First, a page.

“That’s a negative, boss,” Bob said.
“How fresh is it?”
“Maybe a couple of days,” the skull replied. “Maybe more. It’s an awfully tight weave.”
“This spell resists deterioration better than most mortal magic. It’s efficient and solid—way niftier than you could manage.”
“I call ’em like I see ’em,” Bob said cheerfully. “So either a more experienced member of the White Council is sponsoring this curse, and refreshing it every so often, or else…”
I caught on. “Or else the curse was placed here by a nonmortal being.”
“Yeah,” Bob said. “But that could be almost anything.”
I shook my head. “Not necessarily. Remember that the curse was laid upon the stadium during a game in the 1945 World Series.”
“Ah, yes,” Bob said. “It would have been packed. Which means that whatever the being was, it could blend in. Either a really great veil or maybe a shapeshifter.”
“Why?” I asked.
“Why?” I repeated. “Why would this theoretical being have put out the curse on the Cubs?”
“Plenty of beings from the Nevernever really don’t need a motivation.”
“Sure they do,” I said. “The logic behind what they do might be alien or twisted beyond belief, but it makes sense to them.” I waved my hand at the stadium. “This being not only laid a curse on a nexus of human emotional power, it kept coming back week after week, year after year.”
“I don’t see what you’re driving at, boss.”
“Whoever’s doing this is holding a grudge,” I said thoughtfully. “This is vengeance for a genuine insult. It’s personal.”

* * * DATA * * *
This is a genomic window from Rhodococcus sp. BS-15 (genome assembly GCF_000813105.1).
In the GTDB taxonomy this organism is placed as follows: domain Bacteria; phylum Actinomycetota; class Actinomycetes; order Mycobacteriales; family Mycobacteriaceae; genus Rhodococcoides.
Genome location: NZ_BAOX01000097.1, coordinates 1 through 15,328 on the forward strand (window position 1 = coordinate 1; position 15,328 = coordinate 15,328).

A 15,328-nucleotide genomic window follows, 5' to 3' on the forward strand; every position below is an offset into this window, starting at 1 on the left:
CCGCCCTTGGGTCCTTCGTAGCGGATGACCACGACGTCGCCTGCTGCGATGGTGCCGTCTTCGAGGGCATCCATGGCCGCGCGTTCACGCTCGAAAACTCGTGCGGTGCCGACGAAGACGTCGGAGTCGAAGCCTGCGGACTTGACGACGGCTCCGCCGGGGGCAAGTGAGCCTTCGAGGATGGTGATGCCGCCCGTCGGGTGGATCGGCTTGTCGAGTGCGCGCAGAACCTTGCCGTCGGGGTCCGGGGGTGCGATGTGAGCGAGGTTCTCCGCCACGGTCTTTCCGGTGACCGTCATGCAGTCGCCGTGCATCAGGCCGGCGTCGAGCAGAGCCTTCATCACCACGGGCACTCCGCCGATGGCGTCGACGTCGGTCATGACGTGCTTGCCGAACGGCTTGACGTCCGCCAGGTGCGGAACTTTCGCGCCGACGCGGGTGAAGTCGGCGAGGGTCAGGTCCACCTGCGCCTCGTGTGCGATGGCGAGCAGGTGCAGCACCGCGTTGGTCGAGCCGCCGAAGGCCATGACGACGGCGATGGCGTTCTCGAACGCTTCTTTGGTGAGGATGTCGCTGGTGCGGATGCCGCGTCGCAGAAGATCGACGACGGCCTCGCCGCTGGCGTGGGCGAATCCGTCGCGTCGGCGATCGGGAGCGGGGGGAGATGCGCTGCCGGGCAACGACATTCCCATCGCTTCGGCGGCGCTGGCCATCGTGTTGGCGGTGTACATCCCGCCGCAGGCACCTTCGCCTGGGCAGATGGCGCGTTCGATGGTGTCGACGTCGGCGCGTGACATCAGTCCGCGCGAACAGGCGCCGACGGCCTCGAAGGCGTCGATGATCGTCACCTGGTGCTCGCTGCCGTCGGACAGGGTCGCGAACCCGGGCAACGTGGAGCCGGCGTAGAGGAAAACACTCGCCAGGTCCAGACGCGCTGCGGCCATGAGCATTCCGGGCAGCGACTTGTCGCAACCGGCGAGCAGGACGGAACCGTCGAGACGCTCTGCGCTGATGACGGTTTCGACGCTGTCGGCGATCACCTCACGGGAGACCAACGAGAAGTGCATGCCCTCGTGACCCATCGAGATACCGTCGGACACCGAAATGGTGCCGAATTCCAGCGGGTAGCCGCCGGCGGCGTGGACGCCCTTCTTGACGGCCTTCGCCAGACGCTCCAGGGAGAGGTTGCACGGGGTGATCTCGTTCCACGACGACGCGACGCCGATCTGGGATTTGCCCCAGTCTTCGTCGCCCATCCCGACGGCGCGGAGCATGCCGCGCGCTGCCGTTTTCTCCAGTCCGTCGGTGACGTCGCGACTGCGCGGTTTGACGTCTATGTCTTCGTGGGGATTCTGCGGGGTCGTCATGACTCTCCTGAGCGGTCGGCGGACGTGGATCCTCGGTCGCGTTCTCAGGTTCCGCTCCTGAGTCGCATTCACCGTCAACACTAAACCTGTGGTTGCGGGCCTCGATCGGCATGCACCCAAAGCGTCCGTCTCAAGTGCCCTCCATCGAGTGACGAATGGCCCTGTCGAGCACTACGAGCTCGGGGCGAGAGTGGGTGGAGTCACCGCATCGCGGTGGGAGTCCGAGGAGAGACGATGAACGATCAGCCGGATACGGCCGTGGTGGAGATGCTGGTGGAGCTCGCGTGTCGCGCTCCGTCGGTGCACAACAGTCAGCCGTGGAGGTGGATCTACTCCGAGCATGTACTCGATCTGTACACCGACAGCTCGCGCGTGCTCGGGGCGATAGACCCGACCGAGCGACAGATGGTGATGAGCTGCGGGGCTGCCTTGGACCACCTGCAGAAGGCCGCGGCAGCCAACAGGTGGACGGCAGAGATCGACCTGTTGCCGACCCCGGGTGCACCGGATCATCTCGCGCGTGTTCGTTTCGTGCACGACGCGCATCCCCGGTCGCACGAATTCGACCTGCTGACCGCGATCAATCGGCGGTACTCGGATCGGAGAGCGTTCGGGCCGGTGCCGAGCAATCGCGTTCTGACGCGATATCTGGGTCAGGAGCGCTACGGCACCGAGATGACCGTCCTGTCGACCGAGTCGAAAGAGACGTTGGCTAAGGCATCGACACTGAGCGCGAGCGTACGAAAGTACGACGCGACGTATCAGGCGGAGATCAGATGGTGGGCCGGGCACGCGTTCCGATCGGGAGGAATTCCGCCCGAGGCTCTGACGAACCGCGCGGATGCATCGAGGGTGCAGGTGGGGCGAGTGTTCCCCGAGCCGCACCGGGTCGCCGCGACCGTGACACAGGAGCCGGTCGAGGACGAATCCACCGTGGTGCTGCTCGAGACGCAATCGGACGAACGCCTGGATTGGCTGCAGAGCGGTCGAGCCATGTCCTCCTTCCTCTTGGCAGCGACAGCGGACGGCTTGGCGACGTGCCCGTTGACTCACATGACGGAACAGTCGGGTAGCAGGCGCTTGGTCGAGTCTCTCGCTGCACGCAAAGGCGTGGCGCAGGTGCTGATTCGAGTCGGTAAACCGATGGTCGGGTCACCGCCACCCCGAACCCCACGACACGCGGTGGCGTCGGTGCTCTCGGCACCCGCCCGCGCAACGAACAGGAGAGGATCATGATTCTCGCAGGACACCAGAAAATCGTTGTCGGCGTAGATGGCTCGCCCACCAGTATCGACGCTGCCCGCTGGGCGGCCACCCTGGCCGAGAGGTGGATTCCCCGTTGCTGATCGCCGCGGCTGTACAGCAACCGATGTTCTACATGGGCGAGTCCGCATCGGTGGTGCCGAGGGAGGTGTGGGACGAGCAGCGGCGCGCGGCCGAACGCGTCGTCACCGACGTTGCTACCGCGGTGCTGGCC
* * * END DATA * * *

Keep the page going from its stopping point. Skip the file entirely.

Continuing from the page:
“Maybe,” Bob said. “But maybe the emotional state of the stadium supercharged Sianis’s curse. Or maybe after the stadium evicted Sianis, who didn’t have enough power to curse anybody anyhow, someone decided to make it stick.”
“Or maybe…” My voice trailed off, and then I barked out a short bite of laughter. “Oh. Oh, that’s funny.”
Bob spun in my hand to look up at me.
“It wasn’t Sianis who put the whammy on the Cubs,” I said, grinning. “It was the goat.”
* * *
The Llyn y Fan Fach Tavern and Inn was located down at the lakeside at the northern edge of the city. The place’s exterior screamed “PUB” as if it were trying to make itself heard over the roar of brawling football hooligans. It was all whitewashed walls and heavy timbers stained dark. The wooden sign hanging from a post above the door bore the tavern’s name, and a painted picture of a leek and a daffodil crossed like swords.
I sidled up to the tavern and went in. The inside matched the outside, continuing the dark-stained theme on its wooden floors, walls, and furnishings. It was just after midnight, which wasn’t really all that late, as bar scenes went, but the Llyn y Fan Fach Tavern was all but empty.
A big red-haired guy sitting in a chair by the door scowled at me. His biceps were thick enough to use steel-belted radials as armbands. He gave me the fisheye, which I ignored as I ambled on up to the bar.
I took a seat on a stool and nodded to the bartender. She was a pretty woman with jet-black hair and an obvious pride in her torso. Her white renaissance shirt had slipped entirely off both of her shapely shoulders and was only being held up by her dark leather bustier. She was busy wiping down the bar. The bustier was busy lifting and separating.
She glanced up at me and smiled. Her pale green eyes flicked over me, and the smile deepened. “Ah,” she said, her British accent thick and from somewhere closer to Cardiff than London. “You’re a tall one, aren’t you?”
“Only when I’m standing up.”
Her eyes twinkled with merry wickedness. “Such a crime. What are you drinking, love?”
“Do you have any cold beer?” I asked.
“None of that colonial piss here,” she replied.